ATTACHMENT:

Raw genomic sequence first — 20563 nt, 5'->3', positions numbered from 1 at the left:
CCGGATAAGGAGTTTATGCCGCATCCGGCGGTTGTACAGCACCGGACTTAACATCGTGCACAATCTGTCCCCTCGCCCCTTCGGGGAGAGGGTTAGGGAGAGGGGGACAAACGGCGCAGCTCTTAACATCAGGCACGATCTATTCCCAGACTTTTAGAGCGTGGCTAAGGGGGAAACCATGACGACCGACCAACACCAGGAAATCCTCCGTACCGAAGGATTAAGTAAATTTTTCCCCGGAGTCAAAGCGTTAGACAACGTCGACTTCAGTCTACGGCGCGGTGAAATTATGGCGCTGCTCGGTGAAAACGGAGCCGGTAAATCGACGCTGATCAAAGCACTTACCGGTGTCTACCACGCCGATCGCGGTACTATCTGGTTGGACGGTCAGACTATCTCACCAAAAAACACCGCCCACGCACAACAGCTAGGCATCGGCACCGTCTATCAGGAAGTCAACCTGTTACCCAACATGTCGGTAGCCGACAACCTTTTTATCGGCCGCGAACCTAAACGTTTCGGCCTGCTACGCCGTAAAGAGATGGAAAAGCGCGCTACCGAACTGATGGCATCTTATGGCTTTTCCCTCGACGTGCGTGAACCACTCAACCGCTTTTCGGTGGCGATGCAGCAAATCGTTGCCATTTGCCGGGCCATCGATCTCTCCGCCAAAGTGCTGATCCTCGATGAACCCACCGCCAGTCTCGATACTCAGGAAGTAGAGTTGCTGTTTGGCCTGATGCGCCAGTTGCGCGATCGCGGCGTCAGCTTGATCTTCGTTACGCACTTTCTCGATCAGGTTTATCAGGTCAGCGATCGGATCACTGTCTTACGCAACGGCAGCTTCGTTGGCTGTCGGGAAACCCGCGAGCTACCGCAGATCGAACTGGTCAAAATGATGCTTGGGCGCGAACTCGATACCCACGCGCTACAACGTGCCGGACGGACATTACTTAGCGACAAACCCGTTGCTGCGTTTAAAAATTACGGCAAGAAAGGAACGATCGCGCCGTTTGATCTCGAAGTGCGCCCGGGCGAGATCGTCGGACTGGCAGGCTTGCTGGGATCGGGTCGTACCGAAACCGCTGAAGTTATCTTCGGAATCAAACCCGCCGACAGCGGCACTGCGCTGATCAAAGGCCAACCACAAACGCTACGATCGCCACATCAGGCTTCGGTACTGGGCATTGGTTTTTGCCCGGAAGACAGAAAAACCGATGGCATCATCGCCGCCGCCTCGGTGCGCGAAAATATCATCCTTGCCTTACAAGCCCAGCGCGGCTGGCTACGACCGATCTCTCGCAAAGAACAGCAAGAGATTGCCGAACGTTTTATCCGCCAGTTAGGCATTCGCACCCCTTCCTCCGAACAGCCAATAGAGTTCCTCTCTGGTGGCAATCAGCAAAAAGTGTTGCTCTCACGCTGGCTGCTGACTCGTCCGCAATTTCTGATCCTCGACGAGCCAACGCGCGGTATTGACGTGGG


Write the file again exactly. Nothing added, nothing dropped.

Raw genomic sequence first — 20563 nt, 5'->3', positions numbered from 1 at the left:
CCGGATAAGGAGTTTATGCCGCATCCGGCGGTTGTACAGCACCGGACTTAACATCGTGCACAATCTGTCCCCTCGCCCCTTCGGGGAGAGGGTTAGGGAGAGGGGGACAAACGGCGCAGCTCTTAACATCAGGCACGATCTATTCCCAGACTTTTAGAGCGTGGCTAAGGGGGAAACCATGACGACCGACCAACACCAGGAAATCCTCCGTACCGAAGGATTAAGTAAATTTTTCCCCGGAGTCAAAGCGTTAGACAACGTCGACTTCAGTCTACGGCGCGGTGAAATTATGGCGCTGCTCGGTGAAAACGGAGCCGGTAAATCGACGCTGATCAAAGCACTTACCGGTGTCTACCACGCCGATCGCGGTACTATCTGGTTGGACGGTCAGACTATCTCACCAAAAAACACCGCCCACGCACAACAGCTAGGCATCGGCACCGTCTATCAGGAAGTCAACCTGTTACCCAACATGTCGGTAGCCGACAACCTTTTTATCGGCCGCGAACCTAAACGTTTCGGCCTGCTACGCCGTAAAGAGATGGAAAAGCGCGCTACCGAACTGATGGCATCTTATGGCTTTTCCCTCGACGTGCGTGAACCACTCAACCGCTTTTCGGTGGCGATGCAGCAAATCGTTGCCATTTGCCGGGCCATCGATCTCTCCGCCAAAGTGCTGATCCTCGATGAACCCACCGCCAGTCTCGATACTCAGGAAGTAGAGTTGCTGTTTGGCCTGATGCGCCAGTTGCGCGATCGCGGCGTCAGCTTGATCTTCGTTACGCACTTTCTCGATCAGGTTTATCAGGTCAGCGATCGGATCACTGTCTTACGCAACGGCAGCTTCGTTGGCTGTCGGGAAACCCGCGAGCTACCGCAGATCGAACTGGTCAAAATGATGCTTGGGCGCGAACTCGATACCCACGCGCTACAACGTGCCGGACGGACATTACTTAGCGACAAACCCGTTGCTGCGTTTAAAAATTACGGCAAGAAAGGAACGATCGCGCCGTTTGATCTCGAAGTGCGCCCGGGCGAGATCGTCGGACTGGCAGGCTTGCTGGGATCGGGTCGTACCGAAACCGCTGAAGTTATCTTCGGAATCAAACCCGCCGACAGCGGCACTGCGCTGATCAAAGGCCAACCACAAACGCTACGATCGCCACATCAGGCTTCGGTACTGGGCATTGGTTTTTGCCCGGAAGACAGAAAAACCGATGGCATCATCGCCGCCGCCTCGGTGCGCGAAAATATCATCCTTGCCTTACAAGCCCAGCGCGGCTGGCTACGACCGATCTCTCGCAAAGAACAGCAAGAGATTGCCGAACGTTTTATCCGCCAGTTAGGCATTCGCACCCCTTCCTCCGAACAGCCAATAGAGTTCCTCTCTGGTGGCAATCAGCAAAAAGTGTTGCTCTCACGCTGGCTGCTGACTCGTCCGCAATTTCTGATCCTCGACGAGCCAACGCGCGGTATTGACGTGGG